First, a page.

Relaxation can help with anxiousness!

The fight or flight response is a physiological reaction that occurs in response to perceived danger or stress. It is an automatic response that is triggered by the sympathetic nervous system and is designed to prepare the body for action. The response is characterized by increased heart rate, rapid breathing, and the release of hormones such as adrenaline and cortisol, which mobilize the body’s resources and prepare it to either fight or flee from the perceived threat.

This response is an important adaptive mechanism that has evolved over time to protect the body from harm and to ensure survival. The problem – anxiety triggers this response, even in the absence of danger.

Relaxation can be considered an antidote to the fight or flight response, as it helps to calm the body and counteract the physiological effects of stress. Relaxation techniques such as deep breathing, meditation, and yoga can activate the opposing “rest and digest” response of the parasympathetic nervous system, reducing the levels of stress hormones such as cortisol and slowing the heart rate.

Research supports the efficacy of relaxation in reducing the negative impacts of stress on the body, including improved mood and decreased symptoms of anxiety and depression. A 2020 study published in the journal “Mindfulness” found that regular practice of mindfulness-based stress reduction (MBSR) significantly reduced stress and improved well-being in a sample of healthcare workers.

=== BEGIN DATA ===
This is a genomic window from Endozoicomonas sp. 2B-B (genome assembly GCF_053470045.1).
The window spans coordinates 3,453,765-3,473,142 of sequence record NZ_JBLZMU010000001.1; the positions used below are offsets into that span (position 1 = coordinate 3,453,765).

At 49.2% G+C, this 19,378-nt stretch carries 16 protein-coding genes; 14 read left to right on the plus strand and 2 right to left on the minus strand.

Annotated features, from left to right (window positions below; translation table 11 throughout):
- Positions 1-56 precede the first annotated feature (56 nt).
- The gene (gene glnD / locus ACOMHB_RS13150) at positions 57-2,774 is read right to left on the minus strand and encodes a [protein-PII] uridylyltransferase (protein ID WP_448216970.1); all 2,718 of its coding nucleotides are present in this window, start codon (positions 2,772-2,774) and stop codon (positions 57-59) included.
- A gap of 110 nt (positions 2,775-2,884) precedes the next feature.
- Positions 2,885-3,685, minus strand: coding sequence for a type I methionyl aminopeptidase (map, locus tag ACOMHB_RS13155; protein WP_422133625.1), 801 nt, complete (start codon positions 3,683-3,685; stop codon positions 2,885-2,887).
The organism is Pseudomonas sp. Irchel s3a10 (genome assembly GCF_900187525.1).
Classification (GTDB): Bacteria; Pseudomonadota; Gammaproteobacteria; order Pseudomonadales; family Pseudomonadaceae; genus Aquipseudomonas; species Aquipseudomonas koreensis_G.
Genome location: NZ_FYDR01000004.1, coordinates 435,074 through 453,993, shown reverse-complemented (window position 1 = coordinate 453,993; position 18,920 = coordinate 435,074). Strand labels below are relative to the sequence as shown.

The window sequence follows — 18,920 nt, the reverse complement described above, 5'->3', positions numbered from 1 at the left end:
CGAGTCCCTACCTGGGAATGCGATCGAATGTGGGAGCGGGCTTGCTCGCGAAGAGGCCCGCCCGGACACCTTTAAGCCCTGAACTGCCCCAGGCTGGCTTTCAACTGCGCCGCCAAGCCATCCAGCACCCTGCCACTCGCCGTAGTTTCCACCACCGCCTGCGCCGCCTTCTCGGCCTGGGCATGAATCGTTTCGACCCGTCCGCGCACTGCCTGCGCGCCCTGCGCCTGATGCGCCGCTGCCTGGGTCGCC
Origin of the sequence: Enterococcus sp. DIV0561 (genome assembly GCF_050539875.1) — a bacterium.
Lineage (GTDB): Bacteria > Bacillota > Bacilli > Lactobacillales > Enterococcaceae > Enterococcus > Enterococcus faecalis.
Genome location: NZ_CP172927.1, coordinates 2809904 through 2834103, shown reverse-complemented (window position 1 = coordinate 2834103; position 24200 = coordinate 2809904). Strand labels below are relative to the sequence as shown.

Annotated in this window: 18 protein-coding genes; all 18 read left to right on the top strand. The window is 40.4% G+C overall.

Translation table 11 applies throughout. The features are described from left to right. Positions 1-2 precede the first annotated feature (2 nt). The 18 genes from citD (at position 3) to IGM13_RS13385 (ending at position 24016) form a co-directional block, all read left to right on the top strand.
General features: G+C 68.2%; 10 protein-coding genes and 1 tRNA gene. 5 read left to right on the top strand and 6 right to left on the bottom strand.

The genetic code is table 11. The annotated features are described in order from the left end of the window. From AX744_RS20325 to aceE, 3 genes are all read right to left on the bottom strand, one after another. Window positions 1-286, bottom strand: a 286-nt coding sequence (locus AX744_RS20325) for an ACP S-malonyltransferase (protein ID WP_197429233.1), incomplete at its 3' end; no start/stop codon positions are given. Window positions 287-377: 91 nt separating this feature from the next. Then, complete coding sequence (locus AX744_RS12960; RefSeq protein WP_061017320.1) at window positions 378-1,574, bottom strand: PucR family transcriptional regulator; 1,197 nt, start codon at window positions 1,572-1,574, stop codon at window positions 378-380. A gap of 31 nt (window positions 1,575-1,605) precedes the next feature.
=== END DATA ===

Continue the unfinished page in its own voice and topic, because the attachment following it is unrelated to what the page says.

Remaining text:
Social Support Matters

Social support has been shown to be a valuable tool in reducing anxiety and improving mental health. It can provide a sense of safety, security, and comfort, help individuals process their feelings and develop coping strategies, improve self-esteem, and buffer against anxiety and negative self-talk.

Anxiety Therapy Can Help!

Because anxiety differs from worry in that it isn’t rational, overcoming it alone can be very difficult. Working with an anxiety therapist has been shown to be an effective intervention for reducing symptoms. Numerous studies have demonstrated the efficacy of various forms of psychotherapy, such as cognitive-behavioral therapy (CBT) and exposure therapy, in treating anxiety disorders.

A study published in the Journal of Anxiety Disorders (Brosschot, Verkuil, and Verloop, 2018) found that CBT significantly reduced symptoms of generalized anxiety disorder, while a study published in the Journal of the American Medical Association Psychiatry (McEvoy et al., 2020) found that exposure therapy was effective in reducing symptoms of panic disorder.

You don’t have to experience anxiety forever. Our anxiety therapists in Lakeview offer in-person and virtual therapy appointments. If you’re ready to take the leap to eliminate your anxiety, we’d be honored to help.

This blog is made for informational and educational purposes only. It is not medical advice.
The information in this blog is not intended to (1) replace a one-on-one relationship with a qualified licensed health care provider, (2) create or establish a provider-patient relationship, or (3) create a duty for us to follow up with you.